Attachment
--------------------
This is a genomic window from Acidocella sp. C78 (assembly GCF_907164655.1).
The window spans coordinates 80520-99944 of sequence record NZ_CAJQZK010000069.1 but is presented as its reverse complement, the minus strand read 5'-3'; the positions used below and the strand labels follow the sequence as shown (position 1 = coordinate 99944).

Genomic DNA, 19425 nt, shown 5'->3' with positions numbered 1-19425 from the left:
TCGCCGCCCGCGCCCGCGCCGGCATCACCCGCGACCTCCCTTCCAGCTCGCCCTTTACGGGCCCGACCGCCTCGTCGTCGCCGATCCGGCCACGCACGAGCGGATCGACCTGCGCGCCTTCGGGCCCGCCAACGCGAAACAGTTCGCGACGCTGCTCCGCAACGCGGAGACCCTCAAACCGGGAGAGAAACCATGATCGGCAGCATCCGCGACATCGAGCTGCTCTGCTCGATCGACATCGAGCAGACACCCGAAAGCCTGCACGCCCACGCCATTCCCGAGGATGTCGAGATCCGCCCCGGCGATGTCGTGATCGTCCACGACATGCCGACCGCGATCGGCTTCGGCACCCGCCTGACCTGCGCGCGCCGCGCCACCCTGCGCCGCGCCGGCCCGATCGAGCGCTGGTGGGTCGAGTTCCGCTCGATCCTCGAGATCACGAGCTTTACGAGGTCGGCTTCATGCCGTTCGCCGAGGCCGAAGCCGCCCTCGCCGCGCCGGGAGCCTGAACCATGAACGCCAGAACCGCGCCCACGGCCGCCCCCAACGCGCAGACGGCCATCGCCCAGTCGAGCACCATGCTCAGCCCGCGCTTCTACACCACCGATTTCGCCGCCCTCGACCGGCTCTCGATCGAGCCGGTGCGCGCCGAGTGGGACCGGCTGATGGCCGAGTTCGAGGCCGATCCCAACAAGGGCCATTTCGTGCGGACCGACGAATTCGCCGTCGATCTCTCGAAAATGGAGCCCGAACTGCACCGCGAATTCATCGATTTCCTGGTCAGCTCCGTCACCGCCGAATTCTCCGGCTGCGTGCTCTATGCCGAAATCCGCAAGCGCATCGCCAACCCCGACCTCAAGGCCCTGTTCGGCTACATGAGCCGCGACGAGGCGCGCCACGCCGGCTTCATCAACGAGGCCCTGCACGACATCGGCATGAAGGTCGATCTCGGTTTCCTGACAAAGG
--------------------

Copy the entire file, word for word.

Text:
This is a genomic window from Acidocella sp. C78 (assembly GCF_907164655.1).
The window spans coordinates 80520-99944 of sequence record NZ_CAJQZK010000069.1 but is presented as its reverse complement, the minus strand read 5'-3'; the positions used below and the strand labels follow the sequence as shown (position 1 = coordinate 99944).

Genomic DNA, 19425 nt, shown 5'->3' with positions numbered 1-19425 from the left:
TCGCCGCCCGCGCCCGCGCCGGCATCACCCGCGACCTCCCTTCCAGCTCGCCCTTTACGGGCCCGACCGCCTCGTCGTCGCCGATCCGGCCACGCACGAGCGGATCGACCTGCGCGCCTTCGGGCCCGCCAACGCGAAACAGTTCGCGACGCTGCTCCGCAACGCGGAGACCCTCAAACCGGGAGAGAAACCATGATCGGCAGCATCCGCGACATCGAGCTGCTCTGCTCGATCGACATCGAGCAGACACCCGAAAGCCTGCACGCCCACGCCATTCCCGAGGATGTCGAGATCCGCCCCGGCGATGTCGTGATCGTCCACGACATGCCGACCGCGATCGGCTTCGGCACCCGCCTGACCTGCGCGCGCCGCGCCACCCTGCGCCGCGCCGGCCCGATCGAGCGCTGGTGGGTCGAGTTCCGCTCGATCCTCGAGATCACGAGCTTTACGAGGTCGGCTTCATGCCGTTCGCCGAGGCCGAAGCCGCCCTCGCCGCGCCGGGAGCCTGAACCATGAACGCCAGAACCGCGCCCACGGCCGCCCCCAACGCGCAGACGGCCATCGCCCAGTCGAGCACCATGCTCAGCCCGCGCTTCTACACCACCGATTTCGCCGCCCTCGACCGGCTCTCGATCGAGCCGGTGCGCGCCGAGTGGGACCGGCTGATGGCCGAGTTCGAGGCCGATCCCAACAAGGGCCATTTCGTGCGGACCGACGAATTCGCCGTCGATCTCTCGAAAATGGAGCCCGAACTGCACCGCGAATTCATCGATTTCCTGGTCAGCTCCGTCACCGCCGAATTCTCCGGCTGCGTGCTCTATGCCGAAATCCGCAAGCGCATCGCCAACCCCGACCTCAAGGCCCTGTTCGGCTACATGAGCCGCGACGAGGCGCGCCACGCCGGCTTCATCAACGAGGCCCTGCACGACATCGGCATGAAGGTCGATCTCGGTTTCCTGACAAAGG